Kondo* the heck out of your writing.
I bought Marie Kondo’s book, The Life-Changing Magic of Tidying Up, a few years ago. At that point I had already downsized by about two-thirds, but since then have taken numerous additional boxes – books, clothes, household items — and bits of furniture to the donation door of my local charity thrift store.
Now that Kondo has her own Netflix series, so many people are watching and tidying up that thrift stores are overflowing.
Kondo’s rules for tidying up can guide the way to improved writing, too.
Are your words useful? Do they convey the message your readers need to hear or that you need to convey to them? Too many words just clutter the neural pathways and obscure what’s important.
Do your words spark joy? Joy in the reader is the gauge, not your own. Good writing is hard work. Bear in mind that the best writing is as invisible as Meryl Streep’s acting. If you do it right, readers will be intrigued, inspired, or moved.
As you revise your writing, ferret out anything that doesn’t fit these two rules. All those extra or misplaced phrases and words, maybe whole paragraphs, served a purpose in your writing process, but they were transitional to your best work. Take a deep breath and delete them.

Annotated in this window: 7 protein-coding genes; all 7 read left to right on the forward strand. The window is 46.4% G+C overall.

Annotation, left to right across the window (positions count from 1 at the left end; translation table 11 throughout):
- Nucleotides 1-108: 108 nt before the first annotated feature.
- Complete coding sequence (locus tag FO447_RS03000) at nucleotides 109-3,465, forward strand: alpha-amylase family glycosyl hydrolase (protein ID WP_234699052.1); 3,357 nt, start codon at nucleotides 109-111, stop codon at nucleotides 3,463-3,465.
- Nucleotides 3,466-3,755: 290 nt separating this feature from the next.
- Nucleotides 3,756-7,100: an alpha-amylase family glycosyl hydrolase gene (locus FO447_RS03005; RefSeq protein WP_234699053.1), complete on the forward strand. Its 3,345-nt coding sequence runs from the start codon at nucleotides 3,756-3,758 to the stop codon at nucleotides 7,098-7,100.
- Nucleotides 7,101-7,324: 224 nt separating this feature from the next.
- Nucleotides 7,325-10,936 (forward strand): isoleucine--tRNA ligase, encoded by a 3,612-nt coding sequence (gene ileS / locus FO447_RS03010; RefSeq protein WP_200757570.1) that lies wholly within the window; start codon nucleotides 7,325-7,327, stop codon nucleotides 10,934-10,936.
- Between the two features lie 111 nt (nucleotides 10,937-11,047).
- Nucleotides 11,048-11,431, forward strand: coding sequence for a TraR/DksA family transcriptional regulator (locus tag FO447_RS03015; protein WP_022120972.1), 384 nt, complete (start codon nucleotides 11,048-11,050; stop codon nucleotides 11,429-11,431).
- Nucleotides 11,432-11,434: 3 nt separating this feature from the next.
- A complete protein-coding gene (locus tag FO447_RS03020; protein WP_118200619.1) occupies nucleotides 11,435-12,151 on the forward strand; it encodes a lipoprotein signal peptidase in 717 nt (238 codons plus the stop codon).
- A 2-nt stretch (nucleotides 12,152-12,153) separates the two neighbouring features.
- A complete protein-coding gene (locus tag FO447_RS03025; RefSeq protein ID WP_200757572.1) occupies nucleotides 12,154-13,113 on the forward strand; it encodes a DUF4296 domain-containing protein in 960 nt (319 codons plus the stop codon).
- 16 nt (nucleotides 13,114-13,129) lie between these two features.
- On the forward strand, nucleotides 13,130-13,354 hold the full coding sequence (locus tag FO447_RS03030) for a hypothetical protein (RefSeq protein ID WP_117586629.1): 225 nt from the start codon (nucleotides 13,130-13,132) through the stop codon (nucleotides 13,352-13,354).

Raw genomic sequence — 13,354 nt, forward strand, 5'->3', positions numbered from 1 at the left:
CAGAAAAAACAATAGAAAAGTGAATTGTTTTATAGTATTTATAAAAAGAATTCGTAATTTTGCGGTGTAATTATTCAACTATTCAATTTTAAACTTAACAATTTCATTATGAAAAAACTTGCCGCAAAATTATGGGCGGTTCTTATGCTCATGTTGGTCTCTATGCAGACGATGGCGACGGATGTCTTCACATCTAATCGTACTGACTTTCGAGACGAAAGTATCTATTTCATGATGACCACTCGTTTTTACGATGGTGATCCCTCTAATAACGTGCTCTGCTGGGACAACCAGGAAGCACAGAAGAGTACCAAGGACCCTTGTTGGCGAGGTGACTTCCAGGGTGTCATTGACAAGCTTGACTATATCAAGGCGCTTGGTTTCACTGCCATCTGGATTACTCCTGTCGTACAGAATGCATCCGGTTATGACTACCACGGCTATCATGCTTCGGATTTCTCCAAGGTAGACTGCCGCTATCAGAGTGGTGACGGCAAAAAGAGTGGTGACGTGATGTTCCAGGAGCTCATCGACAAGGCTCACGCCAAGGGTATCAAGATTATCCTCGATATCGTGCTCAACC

It’s all about editing. Kondo edits stuff. Writers edit words. The principles are the same.
If you have a message to share (and don’t we all?) but writing and editing don’t give you joy, get some help. You should be free to put your energy where you can have the most impact, and still have clean, clear communication. Contact me today with your ideas and needs.
*And yes, according to the Urban Dictionary, Kondo has moved into popular usage as a verb meaning “to purge.”